Your truck should be able to handle this, but you need to be properly equipped.
I can't tell for sure from the pics, but it doesn't look like you have Class 4 trailer hitch. Here is list of items that are necessary to make this trip safely and legally.
Hitch - Minimum Class 4
Transmission cooler (if you don't already have one)
Trailer brake controller (unless the Uhaul has a built in trailer brake system)
Next thing is to determine the GVW and GCVWR of the truck (Should be a sticker on the drivers B-pillar with that info.) Then you need to know the actual weight of the trailer with the car on it.
GCVWR (Gross Combined Vehicle Weight Rating) is the maximum weight of the whole unit. This is truck + payload + loaded trailer.
GVW (Gross Vehicle Weight) is the maximum weight of the truck. This includes truck + fuel + humans + cargo + tongue weight of trailer.
When the trailer is properly loaded, about 10% of the gross trailer weight will be on the tongue, so if the trailer weights 2000lbs, and the car weighs 3500lbs, the Gross Trailer Weight will the 5500lbs, and the tongue will be about 550lbs. This 550 lbs is carried by the truck, so becomes part of the trucks 'payload'.
Something that is often overlooked is the rating of the ball mount. These are often rated at max 500lbs, so just be aware of this.
Depending on the rear suspension of your truck and the final tongue weight of the trailer, it may be necessary to use an equalizer hitch. This are generally recommended for trailer weights exceeding 4000lbs. I regularly pull 7000lbs of trailer and do not use an equalizer system, but I have taken the steps to ensure every part of my system is rated greater than the actual load I have on it.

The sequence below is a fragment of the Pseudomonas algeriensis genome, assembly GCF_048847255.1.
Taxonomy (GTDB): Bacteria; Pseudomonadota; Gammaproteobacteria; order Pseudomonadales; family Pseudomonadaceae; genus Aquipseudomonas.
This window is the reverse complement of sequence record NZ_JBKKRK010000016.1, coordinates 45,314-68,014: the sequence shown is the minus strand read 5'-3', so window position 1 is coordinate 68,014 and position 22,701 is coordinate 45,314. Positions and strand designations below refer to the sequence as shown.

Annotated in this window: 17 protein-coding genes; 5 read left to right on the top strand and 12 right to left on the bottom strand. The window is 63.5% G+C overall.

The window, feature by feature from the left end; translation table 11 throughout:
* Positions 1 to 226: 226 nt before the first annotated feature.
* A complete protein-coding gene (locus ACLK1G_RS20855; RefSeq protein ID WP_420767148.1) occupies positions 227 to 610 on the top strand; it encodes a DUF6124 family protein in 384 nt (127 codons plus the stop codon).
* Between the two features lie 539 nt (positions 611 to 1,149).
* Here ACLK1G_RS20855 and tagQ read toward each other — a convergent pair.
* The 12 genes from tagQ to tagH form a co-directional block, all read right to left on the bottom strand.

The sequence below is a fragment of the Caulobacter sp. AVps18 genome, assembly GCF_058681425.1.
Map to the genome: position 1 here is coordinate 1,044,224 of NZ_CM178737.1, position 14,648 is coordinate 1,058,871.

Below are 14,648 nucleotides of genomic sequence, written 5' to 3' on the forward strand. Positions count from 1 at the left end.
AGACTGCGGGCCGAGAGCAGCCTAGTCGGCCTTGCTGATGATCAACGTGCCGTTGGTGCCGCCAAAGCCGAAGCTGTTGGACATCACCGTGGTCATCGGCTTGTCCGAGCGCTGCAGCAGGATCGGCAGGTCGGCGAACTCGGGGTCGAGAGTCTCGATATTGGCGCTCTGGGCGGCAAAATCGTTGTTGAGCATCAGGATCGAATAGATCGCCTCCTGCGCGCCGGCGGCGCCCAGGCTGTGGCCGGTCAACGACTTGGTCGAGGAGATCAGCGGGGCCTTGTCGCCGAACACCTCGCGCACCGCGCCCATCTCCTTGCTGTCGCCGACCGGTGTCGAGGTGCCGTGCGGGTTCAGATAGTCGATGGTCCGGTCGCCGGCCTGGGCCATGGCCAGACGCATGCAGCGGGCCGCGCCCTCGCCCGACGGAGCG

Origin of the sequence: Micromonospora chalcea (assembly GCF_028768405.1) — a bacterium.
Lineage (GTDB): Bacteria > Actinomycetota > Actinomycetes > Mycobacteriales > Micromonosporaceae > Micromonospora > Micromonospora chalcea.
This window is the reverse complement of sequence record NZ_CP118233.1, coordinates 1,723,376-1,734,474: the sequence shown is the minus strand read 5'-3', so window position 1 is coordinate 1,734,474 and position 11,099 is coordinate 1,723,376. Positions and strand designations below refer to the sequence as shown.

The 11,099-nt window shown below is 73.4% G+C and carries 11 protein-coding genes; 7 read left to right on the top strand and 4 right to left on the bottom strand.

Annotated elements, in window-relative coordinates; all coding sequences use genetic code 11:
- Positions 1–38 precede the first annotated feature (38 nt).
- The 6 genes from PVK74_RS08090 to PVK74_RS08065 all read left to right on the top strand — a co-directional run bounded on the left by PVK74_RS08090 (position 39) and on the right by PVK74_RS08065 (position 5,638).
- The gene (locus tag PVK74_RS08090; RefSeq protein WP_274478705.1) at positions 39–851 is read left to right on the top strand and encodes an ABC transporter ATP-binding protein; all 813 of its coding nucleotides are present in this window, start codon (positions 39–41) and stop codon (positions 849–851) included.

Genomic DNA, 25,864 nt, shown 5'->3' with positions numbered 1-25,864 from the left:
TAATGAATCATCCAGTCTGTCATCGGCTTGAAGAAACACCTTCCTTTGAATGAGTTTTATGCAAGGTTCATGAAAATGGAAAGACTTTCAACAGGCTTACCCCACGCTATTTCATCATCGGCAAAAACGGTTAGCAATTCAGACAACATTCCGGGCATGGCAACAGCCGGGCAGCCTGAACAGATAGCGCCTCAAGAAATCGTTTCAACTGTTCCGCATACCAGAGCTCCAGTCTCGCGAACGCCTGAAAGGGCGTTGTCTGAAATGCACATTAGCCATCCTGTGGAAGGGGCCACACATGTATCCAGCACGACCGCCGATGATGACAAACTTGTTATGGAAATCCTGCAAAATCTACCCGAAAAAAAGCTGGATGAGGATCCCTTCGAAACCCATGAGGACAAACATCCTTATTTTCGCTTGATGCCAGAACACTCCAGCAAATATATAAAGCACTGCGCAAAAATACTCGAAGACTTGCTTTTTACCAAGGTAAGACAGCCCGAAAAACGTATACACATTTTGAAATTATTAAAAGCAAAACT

If you have an RV dealer nearby, they can likely offer you some assistance in ensuring you are ready, safe and legal. Your Uhaul rep 'should' be able to do the same.
Not that I am some big expert on trailer towing, but if they give you information that conflicts with what I've given you here, I'd be cautious, then I'd come back here and call me on it. If I'm wrong on any point, I want that corrected so no one has an issue based on wrong information from me. If their stringing you along, there are a lot of members here that will point that out to you.
So by now your thinking 'I'm worried about my truck! What's all this crap about GVW....blah, blah.... I just want to know if my truck will make it without having to replace the engine, trans and differentials when I get there!'
I brought it up first because it 'IS' that important. If your truck has an engine failure, that would be a terrible and costly 'inconvenience', but chances are you would alive and well to complain about it. BUT on that note....
Make sure your truck is well serviced. Starting the trip with a fresh oil/filter change is recommended. If your transmission has not been recently serviced, I would recommend doing that now. You don't need to have it flushed, but a basic oil and filter change would be a great idea. Changing the oil in the diff's is also a smart thing to do, and check your U-joints, suspension components, brakes, wheel bearings, etc.
Depending on what gear ratio you have, will determine how heavy the load feels to your drivetrain. As you likely don't do this often, I will recommend that you just take your time on the trip, and make regular stops to allow the drivetrain to cool. Check the temp of the differential from time to time. After a run on the highway, if you touch it with your hand and get burned right away, you have a problem that needs addressing. Don't worry to much about your hand, it'll heal.
It is not uncommon for the diff to run hot enough that you can't hold your hand on it for any length of time, but you should not get an instant burn from it.
Also talk with the vehicle maintenance techs on base. These guys usually have an excellent understanding of these ratings, and can often help you in the task of checking over your truck to ensure the best chance of a successful trip.